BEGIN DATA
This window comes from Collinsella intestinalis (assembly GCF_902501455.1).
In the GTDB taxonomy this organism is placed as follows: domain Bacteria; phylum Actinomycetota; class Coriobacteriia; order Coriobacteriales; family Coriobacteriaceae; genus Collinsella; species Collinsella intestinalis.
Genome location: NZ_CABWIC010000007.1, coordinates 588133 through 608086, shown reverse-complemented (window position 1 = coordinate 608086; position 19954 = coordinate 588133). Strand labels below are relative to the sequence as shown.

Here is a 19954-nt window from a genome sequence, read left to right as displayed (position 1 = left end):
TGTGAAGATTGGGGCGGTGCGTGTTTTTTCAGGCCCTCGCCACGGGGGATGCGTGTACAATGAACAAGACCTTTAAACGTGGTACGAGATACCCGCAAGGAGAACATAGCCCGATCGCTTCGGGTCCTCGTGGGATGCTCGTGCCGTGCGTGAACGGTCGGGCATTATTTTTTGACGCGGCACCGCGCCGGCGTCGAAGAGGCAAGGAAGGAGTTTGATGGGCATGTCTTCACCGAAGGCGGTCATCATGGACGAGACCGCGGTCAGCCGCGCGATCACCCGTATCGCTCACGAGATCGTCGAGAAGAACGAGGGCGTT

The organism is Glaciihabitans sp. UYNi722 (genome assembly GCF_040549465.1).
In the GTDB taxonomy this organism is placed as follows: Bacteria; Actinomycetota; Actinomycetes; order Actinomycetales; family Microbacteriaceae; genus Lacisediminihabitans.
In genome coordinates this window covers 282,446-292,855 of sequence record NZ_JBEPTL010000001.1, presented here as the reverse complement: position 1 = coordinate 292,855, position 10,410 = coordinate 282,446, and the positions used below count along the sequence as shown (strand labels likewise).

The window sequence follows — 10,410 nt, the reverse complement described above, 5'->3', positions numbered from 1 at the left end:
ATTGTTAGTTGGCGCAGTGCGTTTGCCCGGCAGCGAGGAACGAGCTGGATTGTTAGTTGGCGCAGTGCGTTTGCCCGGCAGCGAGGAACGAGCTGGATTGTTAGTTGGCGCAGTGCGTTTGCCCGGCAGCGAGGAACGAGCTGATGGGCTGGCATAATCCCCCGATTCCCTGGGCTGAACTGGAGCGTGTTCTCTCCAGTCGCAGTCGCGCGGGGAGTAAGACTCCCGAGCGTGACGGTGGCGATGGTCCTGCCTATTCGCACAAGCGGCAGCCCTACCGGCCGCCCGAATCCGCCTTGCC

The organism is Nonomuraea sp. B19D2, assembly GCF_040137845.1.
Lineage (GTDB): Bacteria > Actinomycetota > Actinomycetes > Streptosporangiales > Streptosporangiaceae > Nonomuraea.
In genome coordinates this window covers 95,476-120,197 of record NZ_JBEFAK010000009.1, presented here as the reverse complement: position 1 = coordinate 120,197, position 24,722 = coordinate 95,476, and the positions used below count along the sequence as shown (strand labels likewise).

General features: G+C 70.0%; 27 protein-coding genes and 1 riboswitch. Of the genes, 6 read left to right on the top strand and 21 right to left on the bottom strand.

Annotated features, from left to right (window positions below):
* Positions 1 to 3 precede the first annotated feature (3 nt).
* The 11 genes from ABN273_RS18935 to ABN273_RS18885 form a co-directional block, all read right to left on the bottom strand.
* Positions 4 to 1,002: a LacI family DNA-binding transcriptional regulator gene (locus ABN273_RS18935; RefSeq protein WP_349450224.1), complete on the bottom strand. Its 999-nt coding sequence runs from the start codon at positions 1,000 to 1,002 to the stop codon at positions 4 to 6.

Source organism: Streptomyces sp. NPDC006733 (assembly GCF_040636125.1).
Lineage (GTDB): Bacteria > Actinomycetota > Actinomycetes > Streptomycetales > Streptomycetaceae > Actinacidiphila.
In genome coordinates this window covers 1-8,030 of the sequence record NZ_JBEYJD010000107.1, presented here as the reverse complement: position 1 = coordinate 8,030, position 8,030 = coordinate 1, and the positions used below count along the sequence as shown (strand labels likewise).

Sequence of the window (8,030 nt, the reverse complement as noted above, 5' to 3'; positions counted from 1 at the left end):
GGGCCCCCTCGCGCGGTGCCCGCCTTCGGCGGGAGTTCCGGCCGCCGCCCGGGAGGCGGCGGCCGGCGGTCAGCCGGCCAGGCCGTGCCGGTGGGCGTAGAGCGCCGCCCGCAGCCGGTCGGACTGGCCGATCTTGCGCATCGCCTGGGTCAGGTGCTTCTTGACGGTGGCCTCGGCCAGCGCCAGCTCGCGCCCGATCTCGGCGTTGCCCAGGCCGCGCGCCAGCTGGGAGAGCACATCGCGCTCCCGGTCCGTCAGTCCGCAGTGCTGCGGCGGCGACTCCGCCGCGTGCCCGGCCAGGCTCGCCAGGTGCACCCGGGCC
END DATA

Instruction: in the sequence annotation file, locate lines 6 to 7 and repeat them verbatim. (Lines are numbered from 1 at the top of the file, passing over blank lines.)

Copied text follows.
The organism is Glaciihabitans sp. UYNi722 (genome assembly GCF_040549465.1).
In the GTDB taxonomy this organism is placed as follows: Bacteria; Actinomycetota; Actinomycetes; order Actinomycetales; family Microbacteriaceae; genus Lacisediminihabitans.